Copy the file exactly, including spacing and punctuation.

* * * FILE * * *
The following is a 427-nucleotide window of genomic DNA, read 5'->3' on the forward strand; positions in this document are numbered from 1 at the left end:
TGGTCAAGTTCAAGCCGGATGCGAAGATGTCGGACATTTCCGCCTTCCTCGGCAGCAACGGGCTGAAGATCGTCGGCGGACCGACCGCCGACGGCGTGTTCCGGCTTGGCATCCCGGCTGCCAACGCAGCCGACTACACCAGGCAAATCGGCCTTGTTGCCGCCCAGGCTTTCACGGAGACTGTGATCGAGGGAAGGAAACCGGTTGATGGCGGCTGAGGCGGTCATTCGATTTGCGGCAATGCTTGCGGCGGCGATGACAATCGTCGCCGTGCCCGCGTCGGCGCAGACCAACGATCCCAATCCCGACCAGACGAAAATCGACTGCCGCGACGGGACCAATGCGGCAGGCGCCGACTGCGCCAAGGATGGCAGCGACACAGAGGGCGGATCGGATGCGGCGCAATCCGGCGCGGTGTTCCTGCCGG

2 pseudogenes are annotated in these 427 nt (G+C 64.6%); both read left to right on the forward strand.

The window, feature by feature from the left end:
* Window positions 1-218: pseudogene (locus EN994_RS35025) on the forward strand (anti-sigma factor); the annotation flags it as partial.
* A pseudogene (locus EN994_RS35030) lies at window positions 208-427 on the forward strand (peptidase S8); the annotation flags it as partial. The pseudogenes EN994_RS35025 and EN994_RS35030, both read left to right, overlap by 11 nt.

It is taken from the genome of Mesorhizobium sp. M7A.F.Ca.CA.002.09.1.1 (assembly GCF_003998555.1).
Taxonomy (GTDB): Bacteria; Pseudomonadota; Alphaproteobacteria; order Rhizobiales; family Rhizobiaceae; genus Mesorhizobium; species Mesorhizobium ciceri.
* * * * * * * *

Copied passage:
The following is a 427-nucleotide window of genomic DNA, read 5'->3' on the forward strand; positions in this document are numbered from 1 at the left end:
TGGTCAAGTTCAAGCCGGATGCGAAGATGTCGGACATTTCCGCCTTCCTCGGCAGCAACGGGCTGAAGATCGTCGGCGGACCGACCGCCGACGGCGTGTTCCGGCTTGGCATCCCGGCTGCCAACGCAGCCGACTACACCAGGCAAATCGGCCTTGTTGCCGCCCAGGCTTTCACGGAGACTGTGATCGAGGGAAGGAAACCGGTTGATGGCGGCTGAGGCGGTCATTCGATTTGCGGCAATGCTTGCGGCGGCGATGACAATCGTCGCCGTGCCCGCGTCGGCGCAGACCAACGATCCCAATCCCGACCAGACGAAAATCGACTGCCGCGACGGGACCAATGCGGCAGGCGCCGACTGCGCCAAGGATGGCAGCGACACAGAGGGCGGATCGGATGCGGCGCAATCCGGCGCGGTGTTCCTGCCGG

2 pseudogenes are annotated in these 427 nt (G+C 64.6%); both read left to right on the forward strand.

The window, feature by feature from the left end:
* Window positions 1-218: pseudogene (locus EN994_RS35025) on the forward strand (anti-sigma factor); the annotation flags it as partial.
* A pseudogene (locus EN994_RS35030) lies at window positions 208-427 on the forward strand (peptidase S8); the annotation flags it as partial. The pseudogenes EN994_RS35025 and EN994_RS35030, both read left to right, overlap by 11 nt.

It is taken from the genome of Mesorhizobium sp. M7A.F.Ca.CA.002.09.1.1 (assembly GCF_003998555.1).
Taxonomy (GTDB): Bacteria; Pseudomonadota; Alphaproteobacteria; order Rhizobiales; family Rhizobiaceae; genus Mesorhizobium; species Mesorhizobium ciceri.